From director Baz Luhrmann’s Moulin Rouge-ification of The Great Gatsby to the Joss Whedon-ing of Shakespeare’s Much Ado About Nothing, Hollywood has found no shortage of books to adapt to the big screen as of late. But not all authors are quick to hand over their movie rights to film producers. Here’s a look at five big-time books that won’t go Hollywood on us any time soon.
1. One Hundred Years of Solitude
Colombian author Gabriel Garcia Marquez refuses to yield the rights to his best-selling novel, a book that journalist William Kennedy called “the first piece of literature since the Book of Genesis that should be required reading for the entire human race.” Though most of his novels (including Love in the Time of Cholera in 2007) got the big screen treatment, Marquez thinks Hollywood will botch his best-selling chronicle of seven generations of the same family: “They would cast someone like Robert Redford and most of us do not have relatives who look like Robert Redford.”
2. The Catcher in the Rye
J.D. Salinger got burned by Hollywood once—a 1949 flick called My Foolish Heart (based on the author’s short story "Uncle Wiggily in Connecticut") got trounced by critics—and the thought of bringing Holden Caulfield to the big screen was “odious enough to keep me from selling the rights,” he said. Salinger’s biggest gripe was that his protagonist would be “essentially unactable. A Sensitive, Intelligent, Talented Young Actor in a Reversible Coat wouldn't nearly be enough."
In a scathing 1957 letter, Salinger vehemently ranted against a possible adaptation, stating: “Since there’s an ever-looming possibility that I won’t die rich, I toy very seriously with the idea of leaving the unsold rights to my wife and daughter as a kind of insurance policy. It pleasures me no end, though, I might quickly add, to know that I won’t have to see the results of the transaction.” The author, who died in 2010, got his wish.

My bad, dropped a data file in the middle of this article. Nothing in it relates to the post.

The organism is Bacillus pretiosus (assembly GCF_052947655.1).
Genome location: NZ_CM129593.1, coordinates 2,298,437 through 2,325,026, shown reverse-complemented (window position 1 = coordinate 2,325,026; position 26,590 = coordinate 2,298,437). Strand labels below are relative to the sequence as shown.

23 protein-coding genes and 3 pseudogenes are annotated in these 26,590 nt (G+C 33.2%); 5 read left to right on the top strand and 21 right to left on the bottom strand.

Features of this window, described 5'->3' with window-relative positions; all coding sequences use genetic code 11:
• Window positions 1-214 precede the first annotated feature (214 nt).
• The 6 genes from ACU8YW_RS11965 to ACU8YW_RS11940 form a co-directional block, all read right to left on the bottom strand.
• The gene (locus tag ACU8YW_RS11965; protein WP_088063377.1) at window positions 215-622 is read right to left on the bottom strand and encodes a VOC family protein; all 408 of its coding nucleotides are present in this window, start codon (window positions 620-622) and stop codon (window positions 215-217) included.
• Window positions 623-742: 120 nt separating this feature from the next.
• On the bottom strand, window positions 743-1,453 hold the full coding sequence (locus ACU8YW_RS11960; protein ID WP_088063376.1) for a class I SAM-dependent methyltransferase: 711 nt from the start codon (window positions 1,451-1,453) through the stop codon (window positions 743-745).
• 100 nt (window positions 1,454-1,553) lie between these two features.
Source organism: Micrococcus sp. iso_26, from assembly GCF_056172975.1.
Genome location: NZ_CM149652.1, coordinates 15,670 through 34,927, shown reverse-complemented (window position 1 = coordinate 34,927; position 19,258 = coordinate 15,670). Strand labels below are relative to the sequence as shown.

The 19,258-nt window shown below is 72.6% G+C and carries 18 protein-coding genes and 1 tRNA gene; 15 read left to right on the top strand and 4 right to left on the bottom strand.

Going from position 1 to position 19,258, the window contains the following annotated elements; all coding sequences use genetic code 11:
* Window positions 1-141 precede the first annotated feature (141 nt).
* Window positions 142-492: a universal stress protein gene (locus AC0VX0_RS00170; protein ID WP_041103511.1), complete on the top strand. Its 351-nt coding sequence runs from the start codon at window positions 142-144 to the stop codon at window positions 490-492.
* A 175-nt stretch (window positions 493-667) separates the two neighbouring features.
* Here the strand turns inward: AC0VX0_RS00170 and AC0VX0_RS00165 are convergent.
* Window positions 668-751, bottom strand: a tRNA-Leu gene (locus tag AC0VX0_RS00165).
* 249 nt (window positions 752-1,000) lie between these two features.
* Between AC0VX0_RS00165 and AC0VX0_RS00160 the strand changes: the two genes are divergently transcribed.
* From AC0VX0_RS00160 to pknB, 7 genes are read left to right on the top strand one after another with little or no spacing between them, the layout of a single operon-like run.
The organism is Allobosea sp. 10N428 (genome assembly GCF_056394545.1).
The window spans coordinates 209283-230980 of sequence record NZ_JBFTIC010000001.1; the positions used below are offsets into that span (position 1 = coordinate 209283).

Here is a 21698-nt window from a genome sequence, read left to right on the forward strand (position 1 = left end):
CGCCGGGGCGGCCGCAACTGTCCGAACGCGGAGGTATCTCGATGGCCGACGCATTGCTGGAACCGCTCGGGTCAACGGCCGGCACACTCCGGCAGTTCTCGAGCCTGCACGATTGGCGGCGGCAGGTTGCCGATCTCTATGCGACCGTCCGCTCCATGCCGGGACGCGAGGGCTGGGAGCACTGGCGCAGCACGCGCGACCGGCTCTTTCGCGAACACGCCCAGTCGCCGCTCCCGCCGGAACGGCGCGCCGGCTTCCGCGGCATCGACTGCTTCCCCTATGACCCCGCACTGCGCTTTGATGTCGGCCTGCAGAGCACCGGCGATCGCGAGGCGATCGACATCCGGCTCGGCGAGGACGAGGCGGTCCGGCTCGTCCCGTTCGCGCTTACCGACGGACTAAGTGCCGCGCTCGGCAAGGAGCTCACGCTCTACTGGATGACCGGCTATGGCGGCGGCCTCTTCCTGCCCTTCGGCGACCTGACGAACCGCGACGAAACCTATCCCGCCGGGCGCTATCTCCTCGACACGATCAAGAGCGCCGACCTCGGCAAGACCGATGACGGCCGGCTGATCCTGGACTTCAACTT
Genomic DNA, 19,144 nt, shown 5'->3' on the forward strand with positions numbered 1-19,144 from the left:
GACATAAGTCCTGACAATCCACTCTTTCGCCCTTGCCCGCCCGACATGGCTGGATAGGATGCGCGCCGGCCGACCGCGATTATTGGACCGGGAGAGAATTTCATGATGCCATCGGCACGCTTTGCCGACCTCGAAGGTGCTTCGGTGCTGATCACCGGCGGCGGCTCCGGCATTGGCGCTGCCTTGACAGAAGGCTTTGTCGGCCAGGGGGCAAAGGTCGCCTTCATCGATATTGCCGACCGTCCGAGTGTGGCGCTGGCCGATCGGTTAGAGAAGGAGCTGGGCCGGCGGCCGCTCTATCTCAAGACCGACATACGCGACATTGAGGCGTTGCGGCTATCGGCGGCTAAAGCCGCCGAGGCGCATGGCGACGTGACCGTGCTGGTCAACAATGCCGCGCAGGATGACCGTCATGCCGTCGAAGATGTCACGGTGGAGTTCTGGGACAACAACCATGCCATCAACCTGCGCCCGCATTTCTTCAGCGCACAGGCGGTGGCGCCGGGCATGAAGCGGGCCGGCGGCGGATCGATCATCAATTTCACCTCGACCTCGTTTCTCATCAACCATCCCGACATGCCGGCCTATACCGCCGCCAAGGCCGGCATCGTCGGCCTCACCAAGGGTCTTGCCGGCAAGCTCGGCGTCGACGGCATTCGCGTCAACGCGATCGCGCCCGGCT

3. The Silmarillion
Peter Jackson got his hands on pretty much everything Lord of The Rings related, spinning J.R.R. Tolkien’s fantasy saga into blockbuster epics. But Tolkien’s notoriously bulky collection of Middle Earth history isn’t likely to join its counterparts in theaters. That’s because Tolkien’s son, Christopher, who published The Silmarillion posthumously, is the author’s literary executor—the guy with full control over the literary copyrights.
Christopher Tolkien refuses to relinquish the rights, since he thinks a film wouldn’t be in the best interest of Middle Earth’s fandom and doesn’t think J.R.R. Tolkien would have wanted to see it get adapted. Until Christopher decides to sell the rights (it would be copyright infringement to adapt the book without them), fans will have to make do waiting for the next two Hobbit installments and probably nothing else.
4. Encyclopedia Brown
The boy detective himself probably couldn’t solve the case of why his long-lived series (first published in 1963, last published in 2012) hasn’t found itself a Hollywood franchise yet. The twist is that the author himself, Donald Sobol, foiled adaptation attempts at every turn until he died in 2012. Producer Howard Deutsch picked up the movie rights in 1979 for $25,000, but Sobol wouldn’t even recognize the producer. (On Deutsch: “Don't talk to me about that name. He's no hero.")
Sobol filed a lawsuit against Deutsch in 1983, demanding $20 million in defiance of the rights agreement and spoiling a 1980s adaptation that would have starred Chevy Chase and Goldie Hawn. Others who hoped to have a hand in adapting the series? Johnny Carson, Anthony Hopkins, Ridley Scott, and animation company Hanna Barbera.
[Update: We might have called this one too early.]
5. The Thrawn Trilogy
After the disappointing Star Wars prequels, fans hoped the sequels would return to official canon, since leaving Lucas to his own devices again would be like the odds of successfully navigating an asteroid field: unlikely. Many fans hoped Episode 7 would adapt Timothy Zahn novel Heir to the Empire—the first of the “Thrawn trilogy,” a collection of novels post-Return of the Jedi—as a blockbuster.
But it turns out that the Star Wars brain trust has no plans for incorporating the widely accepted trilogy into the sequel scripts. A LucasFilm source told NBC News that “it’s an original story,” shooting down the rumor like a womp rat.
Primary image courtesy of Collider.